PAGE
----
Series: Warm Bodies #1
Published by Vintage on 28th October 2010
Genres: Horror, Paranormal Romance, Young Adult
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Now a major motion picture from Summit Entertainment, the studio behind the blockbuster Twilight series and the upcoming movie Divergent, starring Academy Award Nominee John Malkovich, Nicholas Hoult, and Teresa Palmer and directed by Jonathan Levine.
R is having a no-life crisis—he is a zombie. He has no memories, no identity, and no pulse, but he is a little different from his fellow Dead. He may occasionally eat people, but he’d rather be riding abandoned airport escalators, listening to Sinatra in the cozy 747 he calls home, or collecting souvenirs from the ruins of civilization.
And then he meets a girl.
First as his captive, then his reluctant guest, Julie is a blast of living color in R’s gray landscape, and something inside him begins to bloom. He doesn’t want to eat this girl—although she looks delicious—he wants to protect her. But their unlikely bond will cause ripples they can’t imagine, and their hopeless world won’t change without a fight.
This is not a young adult novel.
I mean, it is about a young adultish human and zombie who fall in love and set about to change the world with love. But this is not a young adult novel.
It has themes of young love and disaffected youth and hopeful new beginnings but this is not a young adult novel, people!
Regardless of what it is, it’s a pretty good novel, but I have a confession. This is going to translate in people’s minds as me being simplistic and unable to handle the deeper, more complicated themes of this book – but I don’t care.
I liked the movie better.
Major fans of the book are going to virulently disagree with me – but I thought it actually managed to streamline the story highly effectively, keeping the spirit of the novel without deviating from anything important. In fact, the way it restructured some events, I actually thought, created a more emotional impact.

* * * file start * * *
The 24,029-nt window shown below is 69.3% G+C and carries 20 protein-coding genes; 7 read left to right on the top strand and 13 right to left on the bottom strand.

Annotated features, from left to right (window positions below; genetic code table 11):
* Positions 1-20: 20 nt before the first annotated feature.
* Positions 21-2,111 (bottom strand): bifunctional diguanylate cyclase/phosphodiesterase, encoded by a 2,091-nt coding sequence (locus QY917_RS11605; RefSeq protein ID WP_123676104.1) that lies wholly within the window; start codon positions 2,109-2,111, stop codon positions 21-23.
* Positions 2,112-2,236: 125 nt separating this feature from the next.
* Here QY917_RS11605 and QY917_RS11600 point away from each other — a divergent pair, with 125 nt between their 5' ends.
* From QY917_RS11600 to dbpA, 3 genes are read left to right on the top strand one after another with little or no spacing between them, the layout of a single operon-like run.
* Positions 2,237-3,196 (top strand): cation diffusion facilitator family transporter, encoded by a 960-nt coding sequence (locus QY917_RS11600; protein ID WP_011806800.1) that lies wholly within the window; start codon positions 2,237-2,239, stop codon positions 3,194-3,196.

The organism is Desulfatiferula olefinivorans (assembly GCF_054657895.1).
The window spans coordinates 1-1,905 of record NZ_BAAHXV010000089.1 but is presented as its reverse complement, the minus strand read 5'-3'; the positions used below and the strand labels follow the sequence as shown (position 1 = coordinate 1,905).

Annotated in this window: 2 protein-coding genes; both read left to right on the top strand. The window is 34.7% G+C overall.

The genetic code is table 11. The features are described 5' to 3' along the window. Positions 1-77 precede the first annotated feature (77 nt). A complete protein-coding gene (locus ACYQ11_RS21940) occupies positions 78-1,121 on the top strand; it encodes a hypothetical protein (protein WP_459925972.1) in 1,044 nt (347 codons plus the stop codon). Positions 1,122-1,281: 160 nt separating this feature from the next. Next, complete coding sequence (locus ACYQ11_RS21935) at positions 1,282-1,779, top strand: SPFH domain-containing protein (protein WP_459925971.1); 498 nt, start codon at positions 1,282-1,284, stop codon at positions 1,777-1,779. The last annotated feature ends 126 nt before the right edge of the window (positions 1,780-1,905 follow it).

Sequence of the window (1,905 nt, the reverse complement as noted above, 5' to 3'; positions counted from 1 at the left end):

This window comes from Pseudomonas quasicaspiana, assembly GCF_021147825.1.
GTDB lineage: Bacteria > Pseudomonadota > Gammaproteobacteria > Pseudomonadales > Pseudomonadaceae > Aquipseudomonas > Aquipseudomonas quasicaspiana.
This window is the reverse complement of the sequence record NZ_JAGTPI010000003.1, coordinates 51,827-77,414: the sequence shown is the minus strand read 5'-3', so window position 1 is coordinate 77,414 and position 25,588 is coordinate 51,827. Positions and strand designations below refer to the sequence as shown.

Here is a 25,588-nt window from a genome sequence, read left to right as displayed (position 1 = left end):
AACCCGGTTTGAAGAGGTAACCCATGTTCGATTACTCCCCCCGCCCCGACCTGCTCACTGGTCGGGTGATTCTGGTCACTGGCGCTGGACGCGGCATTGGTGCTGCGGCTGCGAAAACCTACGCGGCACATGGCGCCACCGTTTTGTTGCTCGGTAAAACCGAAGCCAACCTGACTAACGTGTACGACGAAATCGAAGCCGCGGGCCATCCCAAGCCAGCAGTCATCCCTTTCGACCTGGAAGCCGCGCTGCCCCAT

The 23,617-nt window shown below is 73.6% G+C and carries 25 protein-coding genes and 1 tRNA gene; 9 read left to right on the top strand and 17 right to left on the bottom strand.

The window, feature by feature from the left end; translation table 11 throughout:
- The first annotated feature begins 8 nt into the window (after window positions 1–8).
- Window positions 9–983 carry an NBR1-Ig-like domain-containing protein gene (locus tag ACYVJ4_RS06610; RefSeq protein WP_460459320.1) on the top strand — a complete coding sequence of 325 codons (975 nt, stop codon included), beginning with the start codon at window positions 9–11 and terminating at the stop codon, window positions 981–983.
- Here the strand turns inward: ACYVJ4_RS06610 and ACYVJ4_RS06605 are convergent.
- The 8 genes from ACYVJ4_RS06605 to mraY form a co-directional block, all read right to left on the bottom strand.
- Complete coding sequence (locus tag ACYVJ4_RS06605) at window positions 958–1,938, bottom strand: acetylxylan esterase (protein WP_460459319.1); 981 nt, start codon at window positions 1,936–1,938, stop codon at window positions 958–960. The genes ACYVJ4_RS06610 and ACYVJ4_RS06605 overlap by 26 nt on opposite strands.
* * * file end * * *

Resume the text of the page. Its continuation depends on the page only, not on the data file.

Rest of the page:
But the book itself is still pretty good, though I wonder at some of the weird turns it takes. Like zombie sex. Lots of zombie sex. Nice to know that even zombie women experience objectification. Comforting. Guess some things never change. Objectification and unsatisfying sex straight into the un-life.
R is adorkable, and if I never have to type the word again, it will be too soon. But he is. In the midst of his mid-death crisis with an unfulfilling zombie-marriage and two little tykes to drag him down, life seems empty and unfulfilling. R wants to be alive again. He even gets a sports car and kidnaps a young girlfriend. Luckily, unlike reality, this is fantasy so it’s all okay. As opposed to the time I kidnapped my own young girlfriend and got a sports car. That turned out to be a big mistake.
I love Julie. I mean, she’s a total idiot, a dreamer and so far removed from reality that it might as well be the third nipple she never had. But she was a wonderful character nonetheless, who I completely adored. I adored everyone, almost as much as I adored the writing. Which was pretty evocative, raw, kind of gross – but in a good way.
The only thing I struggled with in this book was that I felt the pacing and overall narrative flow of the movie made so much more sense and was a lot tighter, stronger and more powerful. Otherwise, if you like zombies, existential crises, stories of young people improbably overcoming impossible circumstances and weird zombie sex, then this is the book for you!
Just don’t call it a young adult novel, okay?